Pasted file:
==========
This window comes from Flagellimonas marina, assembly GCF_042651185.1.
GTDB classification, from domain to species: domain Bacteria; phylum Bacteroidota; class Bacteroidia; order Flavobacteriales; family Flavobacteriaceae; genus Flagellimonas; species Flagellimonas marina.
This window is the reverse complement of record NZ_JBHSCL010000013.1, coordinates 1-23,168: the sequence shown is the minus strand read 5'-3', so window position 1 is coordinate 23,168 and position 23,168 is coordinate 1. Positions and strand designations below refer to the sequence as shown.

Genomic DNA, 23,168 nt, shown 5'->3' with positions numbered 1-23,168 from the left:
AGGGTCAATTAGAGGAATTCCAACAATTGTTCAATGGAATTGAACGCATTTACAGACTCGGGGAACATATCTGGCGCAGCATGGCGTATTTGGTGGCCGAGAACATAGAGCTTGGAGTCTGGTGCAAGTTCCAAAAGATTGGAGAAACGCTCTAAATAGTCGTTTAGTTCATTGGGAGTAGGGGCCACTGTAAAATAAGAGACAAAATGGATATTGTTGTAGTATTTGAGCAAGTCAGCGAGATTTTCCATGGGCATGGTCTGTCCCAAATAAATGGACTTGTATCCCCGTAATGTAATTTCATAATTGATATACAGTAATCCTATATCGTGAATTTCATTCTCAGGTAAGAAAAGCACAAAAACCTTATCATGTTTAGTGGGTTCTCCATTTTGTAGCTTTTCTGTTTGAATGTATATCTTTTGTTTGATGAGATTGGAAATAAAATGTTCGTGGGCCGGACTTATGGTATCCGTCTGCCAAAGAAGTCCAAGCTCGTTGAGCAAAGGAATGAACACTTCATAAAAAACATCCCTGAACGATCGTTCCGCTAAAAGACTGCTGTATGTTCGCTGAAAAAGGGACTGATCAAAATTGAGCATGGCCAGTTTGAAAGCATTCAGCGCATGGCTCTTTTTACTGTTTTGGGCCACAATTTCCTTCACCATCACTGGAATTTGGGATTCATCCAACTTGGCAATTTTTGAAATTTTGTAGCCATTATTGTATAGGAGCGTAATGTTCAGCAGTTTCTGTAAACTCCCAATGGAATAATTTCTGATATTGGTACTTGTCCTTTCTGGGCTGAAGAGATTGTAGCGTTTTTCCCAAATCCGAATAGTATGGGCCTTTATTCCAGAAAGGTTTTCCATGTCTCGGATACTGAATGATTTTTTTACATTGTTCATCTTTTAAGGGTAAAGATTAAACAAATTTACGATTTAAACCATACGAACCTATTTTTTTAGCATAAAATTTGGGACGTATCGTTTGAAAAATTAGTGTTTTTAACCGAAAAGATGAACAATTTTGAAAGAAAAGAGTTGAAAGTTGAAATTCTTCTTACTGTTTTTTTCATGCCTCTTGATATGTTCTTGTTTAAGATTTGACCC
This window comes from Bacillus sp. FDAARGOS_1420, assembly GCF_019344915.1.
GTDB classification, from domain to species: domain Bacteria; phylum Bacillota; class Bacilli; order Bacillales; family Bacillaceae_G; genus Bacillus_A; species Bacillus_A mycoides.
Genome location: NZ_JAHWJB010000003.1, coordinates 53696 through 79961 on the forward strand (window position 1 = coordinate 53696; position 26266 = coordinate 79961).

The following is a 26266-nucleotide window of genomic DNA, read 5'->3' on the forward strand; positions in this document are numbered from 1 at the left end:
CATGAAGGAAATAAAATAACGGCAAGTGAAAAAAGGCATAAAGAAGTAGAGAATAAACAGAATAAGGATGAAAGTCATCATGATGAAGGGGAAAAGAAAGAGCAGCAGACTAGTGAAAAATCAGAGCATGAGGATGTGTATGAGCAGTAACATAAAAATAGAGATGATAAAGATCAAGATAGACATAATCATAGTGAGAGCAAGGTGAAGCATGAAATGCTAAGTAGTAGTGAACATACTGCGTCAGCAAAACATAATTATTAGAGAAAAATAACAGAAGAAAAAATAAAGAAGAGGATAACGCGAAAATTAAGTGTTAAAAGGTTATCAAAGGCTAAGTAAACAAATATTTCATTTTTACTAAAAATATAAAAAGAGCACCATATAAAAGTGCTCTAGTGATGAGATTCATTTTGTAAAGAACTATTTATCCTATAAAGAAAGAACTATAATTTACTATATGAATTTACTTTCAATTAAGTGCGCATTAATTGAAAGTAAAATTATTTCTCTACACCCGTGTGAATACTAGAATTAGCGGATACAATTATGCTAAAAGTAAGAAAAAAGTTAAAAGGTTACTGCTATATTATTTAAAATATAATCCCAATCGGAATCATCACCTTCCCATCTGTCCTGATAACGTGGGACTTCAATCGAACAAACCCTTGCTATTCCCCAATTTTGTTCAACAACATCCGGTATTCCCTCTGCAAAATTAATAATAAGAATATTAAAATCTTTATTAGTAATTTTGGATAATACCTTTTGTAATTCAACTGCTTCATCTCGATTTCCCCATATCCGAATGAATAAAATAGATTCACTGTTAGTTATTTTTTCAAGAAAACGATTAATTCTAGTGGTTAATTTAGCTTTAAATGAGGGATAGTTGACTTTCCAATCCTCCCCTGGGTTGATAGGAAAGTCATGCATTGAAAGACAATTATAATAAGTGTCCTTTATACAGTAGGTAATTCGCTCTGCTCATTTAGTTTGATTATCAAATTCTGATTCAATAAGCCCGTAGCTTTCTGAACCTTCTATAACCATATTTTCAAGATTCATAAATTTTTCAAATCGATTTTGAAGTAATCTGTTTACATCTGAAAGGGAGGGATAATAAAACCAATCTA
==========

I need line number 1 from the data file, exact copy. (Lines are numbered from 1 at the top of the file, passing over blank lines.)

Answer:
This window comes from Flagellimonas marina, assembly GCF_042651185.1.